+ high-res version

Watched: 4 December

Snazzy, snappy, jazzy Japanese gangster film by the late Seijun Suzuki, which has perhaps as much in common with the French New Wave as it does with the Yakuza flicks and American westerns that it lampoons. The plot is not particularly new: a gangster named “Phoenix” Tetsu wants to retire from a life of crime, but finds it nigh on impossible to do so, drawn back in partly out of misplaced loyalty to his old boss and partly because, hey, he’ll always be a gangster and all that; yet the film is playing a little with such cliches, and it’s also extremely modern for its time, with the plot revolving, unusually, around a real estate scam. It’s shot superbly by Shigeyoshi Mine, who moves from an opening black and white dockland prologue into colour and incorporates some wonderful images within the piano bars and tower blocks of Tokyo before the action moves into the snowy north. The action – and there’s rather a lot of it – is often balletic, which must surely be why Suzuki turns the final showdown into an overly-choreographed number that’s partly filmed on a soundstage, as if he were actually making a musical. It’s sharp and sometimes funny. (****)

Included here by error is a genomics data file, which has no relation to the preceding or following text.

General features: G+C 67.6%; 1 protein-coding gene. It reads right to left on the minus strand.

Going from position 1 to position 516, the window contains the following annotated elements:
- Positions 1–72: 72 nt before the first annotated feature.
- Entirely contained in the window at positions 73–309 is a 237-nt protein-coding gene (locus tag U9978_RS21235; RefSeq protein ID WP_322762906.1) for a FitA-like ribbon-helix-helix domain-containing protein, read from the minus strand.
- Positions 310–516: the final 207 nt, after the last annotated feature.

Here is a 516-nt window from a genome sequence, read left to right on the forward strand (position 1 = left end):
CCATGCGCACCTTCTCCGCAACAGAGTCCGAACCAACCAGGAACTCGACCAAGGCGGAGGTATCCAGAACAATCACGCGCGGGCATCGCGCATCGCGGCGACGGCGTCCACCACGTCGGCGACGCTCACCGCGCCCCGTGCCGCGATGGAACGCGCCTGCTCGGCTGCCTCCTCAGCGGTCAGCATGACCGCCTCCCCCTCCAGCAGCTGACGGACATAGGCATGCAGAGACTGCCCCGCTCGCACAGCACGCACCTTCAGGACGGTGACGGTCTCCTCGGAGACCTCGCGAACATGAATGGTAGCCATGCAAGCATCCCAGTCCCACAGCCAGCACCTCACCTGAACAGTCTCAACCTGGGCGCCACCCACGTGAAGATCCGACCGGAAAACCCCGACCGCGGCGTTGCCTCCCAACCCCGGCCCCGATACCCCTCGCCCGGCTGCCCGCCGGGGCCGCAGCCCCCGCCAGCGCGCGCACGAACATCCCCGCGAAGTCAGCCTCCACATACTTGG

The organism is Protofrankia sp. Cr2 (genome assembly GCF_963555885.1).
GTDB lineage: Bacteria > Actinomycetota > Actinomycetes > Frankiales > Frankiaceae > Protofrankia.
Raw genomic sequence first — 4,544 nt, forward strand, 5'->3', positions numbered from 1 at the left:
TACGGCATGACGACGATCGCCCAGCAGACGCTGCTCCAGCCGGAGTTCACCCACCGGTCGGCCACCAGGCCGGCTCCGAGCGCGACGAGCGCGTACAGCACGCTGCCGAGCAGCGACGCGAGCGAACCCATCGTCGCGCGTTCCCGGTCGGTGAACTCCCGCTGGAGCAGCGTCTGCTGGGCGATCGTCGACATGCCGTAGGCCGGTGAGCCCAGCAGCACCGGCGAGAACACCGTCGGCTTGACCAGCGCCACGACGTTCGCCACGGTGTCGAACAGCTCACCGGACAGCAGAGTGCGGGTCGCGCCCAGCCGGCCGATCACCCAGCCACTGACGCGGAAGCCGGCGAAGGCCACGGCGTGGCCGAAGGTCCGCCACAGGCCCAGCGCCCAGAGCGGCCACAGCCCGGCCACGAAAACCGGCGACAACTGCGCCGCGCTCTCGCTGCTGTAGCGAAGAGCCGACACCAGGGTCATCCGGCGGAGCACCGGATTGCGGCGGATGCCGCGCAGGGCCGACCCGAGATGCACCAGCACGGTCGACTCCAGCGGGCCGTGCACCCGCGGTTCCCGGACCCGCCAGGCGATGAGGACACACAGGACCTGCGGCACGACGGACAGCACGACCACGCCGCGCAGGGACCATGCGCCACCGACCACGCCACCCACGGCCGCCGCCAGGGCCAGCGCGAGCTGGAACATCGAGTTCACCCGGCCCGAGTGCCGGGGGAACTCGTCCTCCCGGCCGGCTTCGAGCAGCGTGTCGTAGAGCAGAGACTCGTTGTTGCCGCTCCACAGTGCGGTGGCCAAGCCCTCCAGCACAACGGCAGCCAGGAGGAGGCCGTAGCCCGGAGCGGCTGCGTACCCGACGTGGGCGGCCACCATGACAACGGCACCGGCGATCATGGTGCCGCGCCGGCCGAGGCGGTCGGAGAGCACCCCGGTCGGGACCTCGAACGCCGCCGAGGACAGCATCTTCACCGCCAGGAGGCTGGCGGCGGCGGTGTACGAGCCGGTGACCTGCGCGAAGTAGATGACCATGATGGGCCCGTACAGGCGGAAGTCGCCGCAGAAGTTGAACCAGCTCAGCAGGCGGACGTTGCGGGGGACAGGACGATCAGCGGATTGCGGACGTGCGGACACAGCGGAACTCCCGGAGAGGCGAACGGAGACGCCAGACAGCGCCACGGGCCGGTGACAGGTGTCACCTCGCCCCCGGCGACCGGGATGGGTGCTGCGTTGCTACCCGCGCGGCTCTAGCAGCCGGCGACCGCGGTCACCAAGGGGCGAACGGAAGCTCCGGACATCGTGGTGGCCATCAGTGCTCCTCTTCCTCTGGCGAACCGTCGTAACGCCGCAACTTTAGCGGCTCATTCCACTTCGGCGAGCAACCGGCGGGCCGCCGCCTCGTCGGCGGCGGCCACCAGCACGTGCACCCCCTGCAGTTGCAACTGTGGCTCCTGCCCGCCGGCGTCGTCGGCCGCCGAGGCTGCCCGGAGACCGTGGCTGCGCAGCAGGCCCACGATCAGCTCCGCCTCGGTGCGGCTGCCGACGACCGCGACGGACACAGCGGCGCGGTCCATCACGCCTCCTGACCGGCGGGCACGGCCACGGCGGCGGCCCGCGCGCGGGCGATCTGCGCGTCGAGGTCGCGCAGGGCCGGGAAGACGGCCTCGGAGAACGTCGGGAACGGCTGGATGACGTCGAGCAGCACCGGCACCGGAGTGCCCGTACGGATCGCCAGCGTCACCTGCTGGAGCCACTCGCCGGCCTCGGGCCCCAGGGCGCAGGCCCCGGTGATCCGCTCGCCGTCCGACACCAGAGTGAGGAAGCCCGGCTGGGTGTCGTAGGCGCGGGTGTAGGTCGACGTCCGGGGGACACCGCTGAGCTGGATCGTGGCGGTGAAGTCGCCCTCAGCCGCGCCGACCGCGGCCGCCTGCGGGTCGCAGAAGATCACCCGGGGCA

One Comment

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  1. January 12, 2018

    It’s been a while since I’ve seen this one, but I remember it being both very odd and very colorful. I think I was expecting a more serious crime film, and got a Technicolor gangster musical instead. Maybe I owe it a second look.

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